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Japanese Automakers Shutdown To Deal With Earthquake

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On: Mon, Mar 14, 2011 at 5:15PM | By: Tim Healey

Japanese Automakers Shutdown To Deal With Earthquake

Due to complications from the aftermath of the severe earthquake that hit Japan last weekend, the seven largest Japanese automakers are shutting down for a few days.

There are several reasons for the shutdowns. The first centers around the human toll—automakers are giving their employees a chance to track down missing loved ones while regrouping with injured survivors.

There are also business concerns, as well. The quake has disrupted supply lines, and some suppliers who are based in the quake zone have been unreachable. Export shipments might be disrupted, as well, due to tsunamis that devastated ports after the quake.

Mazda, Honda, Nissan, Toyota, Mitsubishi, Subaru, and Suzuki all shutdown on Monday (Mazda operated for a half-day) and eventually suspended production until later in the week.

As an example, Honda will be shutdown at least until Sunday, March 20th, and it will lose production of 16,600 units, 2,500 of which would have been bound for the U.S. Honda has 113 suppliers in the quake zone and has been unable to get in touch with 44 of them.

The shutdowns could hurt production at U.S. plants operated by Japanese manufacturers, since parts need to be shipped overseas from Japan, especially large core parts like engines and transmissions.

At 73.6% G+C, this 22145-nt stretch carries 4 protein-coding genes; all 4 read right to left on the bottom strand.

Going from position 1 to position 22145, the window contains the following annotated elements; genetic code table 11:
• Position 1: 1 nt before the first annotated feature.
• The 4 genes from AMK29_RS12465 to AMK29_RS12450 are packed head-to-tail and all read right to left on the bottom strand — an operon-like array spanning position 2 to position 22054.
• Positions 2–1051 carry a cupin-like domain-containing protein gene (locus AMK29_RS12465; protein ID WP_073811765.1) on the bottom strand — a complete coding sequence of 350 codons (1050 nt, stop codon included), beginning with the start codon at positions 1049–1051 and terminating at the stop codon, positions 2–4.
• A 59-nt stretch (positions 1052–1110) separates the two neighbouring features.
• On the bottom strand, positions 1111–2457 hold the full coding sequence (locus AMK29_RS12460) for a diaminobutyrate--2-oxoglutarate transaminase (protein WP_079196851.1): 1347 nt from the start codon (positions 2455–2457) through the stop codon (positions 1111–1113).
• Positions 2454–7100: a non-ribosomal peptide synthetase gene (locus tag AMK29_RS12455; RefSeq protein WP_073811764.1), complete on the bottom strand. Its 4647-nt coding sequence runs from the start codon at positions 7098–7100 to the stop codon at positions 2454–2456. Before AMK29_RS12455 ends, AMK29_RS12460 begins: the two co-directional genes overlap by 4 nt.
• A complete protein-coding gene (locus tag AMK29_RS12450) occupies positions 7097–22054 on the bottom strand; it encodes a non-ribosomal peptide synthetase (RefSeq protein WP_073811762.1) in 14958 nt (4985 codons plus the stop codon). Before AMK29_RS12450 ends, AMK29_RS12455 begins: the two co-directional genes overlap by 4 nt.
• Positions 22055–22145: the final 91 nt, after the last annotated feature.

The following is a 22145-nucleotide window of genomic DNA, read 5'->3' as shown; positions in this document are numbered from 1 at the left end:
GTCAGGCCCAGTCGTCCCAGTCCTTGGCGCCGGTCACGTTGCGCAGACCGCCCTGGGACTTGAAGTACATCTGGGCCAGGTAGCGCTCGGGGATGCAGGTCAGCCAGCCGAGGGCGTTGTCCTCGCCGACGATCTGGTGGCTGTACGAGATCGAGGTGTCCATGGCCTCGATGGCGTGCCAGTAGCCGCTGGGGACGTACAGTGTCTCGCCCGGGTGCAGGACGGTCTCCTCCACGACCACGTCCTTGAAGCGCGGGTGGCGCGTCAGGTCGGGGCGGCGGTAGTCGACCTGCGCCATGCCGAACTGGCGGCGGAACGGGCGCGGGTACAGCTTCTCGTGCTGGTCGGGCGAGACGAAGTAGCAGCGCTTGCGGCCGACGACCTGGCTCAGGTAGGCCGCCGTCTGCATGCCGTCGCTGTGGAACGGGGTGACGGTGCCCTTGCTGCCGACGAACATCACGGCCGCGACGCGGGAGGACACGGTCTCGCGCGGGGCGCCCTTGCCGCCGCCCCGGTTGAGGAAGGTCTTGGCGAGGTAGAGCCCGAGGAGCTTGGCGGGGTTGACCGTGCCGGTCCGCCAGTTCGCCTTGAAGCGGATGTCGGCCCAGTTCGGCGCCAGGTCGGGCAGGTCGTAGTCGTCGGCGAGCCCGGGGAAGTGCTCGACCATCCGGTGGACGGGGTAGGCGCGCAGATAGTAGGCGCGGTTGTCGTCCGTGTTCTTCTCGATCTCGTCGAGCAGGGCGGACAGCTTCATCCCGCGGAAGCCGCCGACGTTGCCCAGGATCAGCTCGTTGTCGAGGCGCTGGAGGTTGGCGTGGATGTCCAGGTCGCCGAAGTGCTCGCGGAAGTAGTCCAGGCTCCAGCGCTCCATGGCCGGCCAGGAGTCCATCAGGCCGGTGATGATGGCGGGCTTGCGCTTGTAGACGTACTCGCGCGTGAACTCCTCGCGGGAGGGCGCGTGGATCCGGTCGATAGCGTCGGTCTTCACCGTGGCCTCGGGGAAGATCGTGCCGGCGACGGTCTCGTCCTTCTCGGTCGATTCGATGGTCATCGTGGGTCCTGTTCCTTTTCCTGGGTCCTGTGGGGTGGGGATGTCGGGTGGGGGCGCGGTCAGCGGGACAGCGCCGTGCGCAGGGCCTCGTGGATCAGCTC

Rolling blackouts and continuing aftershocks are also posing challenges to the Japanese automakers, who are also worried about damage to the plants themselves from the quake.

It's hard to tell how long production could be affected for or how it might affect new car sales and deliveries here in the States. Same goes for parts replacement for repairs. The logistical challenges remain immense. Some Nissans bound for export were destroyed by the tsunami at the Port of Hitachi, as just one example.

The production shutdowns make sense, given that Japan has bigger worries than automotive sales right now. With the death toll rising and lines of transportation and communication still disrupted, it was the most logical step.

For car buyers, it may mean waiting longer for ordered deliveries to arrive, and dealerships might find themselves waiting on inventory. Otherwise, the effects of the production shutdowns remain unclear, at best.

With all the difficulties facing Japan, this is yet one more challenge that has arisen because of the massive earthquake.

And it's far from the most important.

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Michigander | 11:01AM (Tue, Mar 15, 2011)

I know that the shutdowns could have residual effects on the dealer industry here in the states but at this particular moment I have a hard time caring. With so many lives lost, this really needs to be about the people and not the money. Giving their employees time off to regroup was definitely a good idea. I really hope they are paying everyone for these days off.

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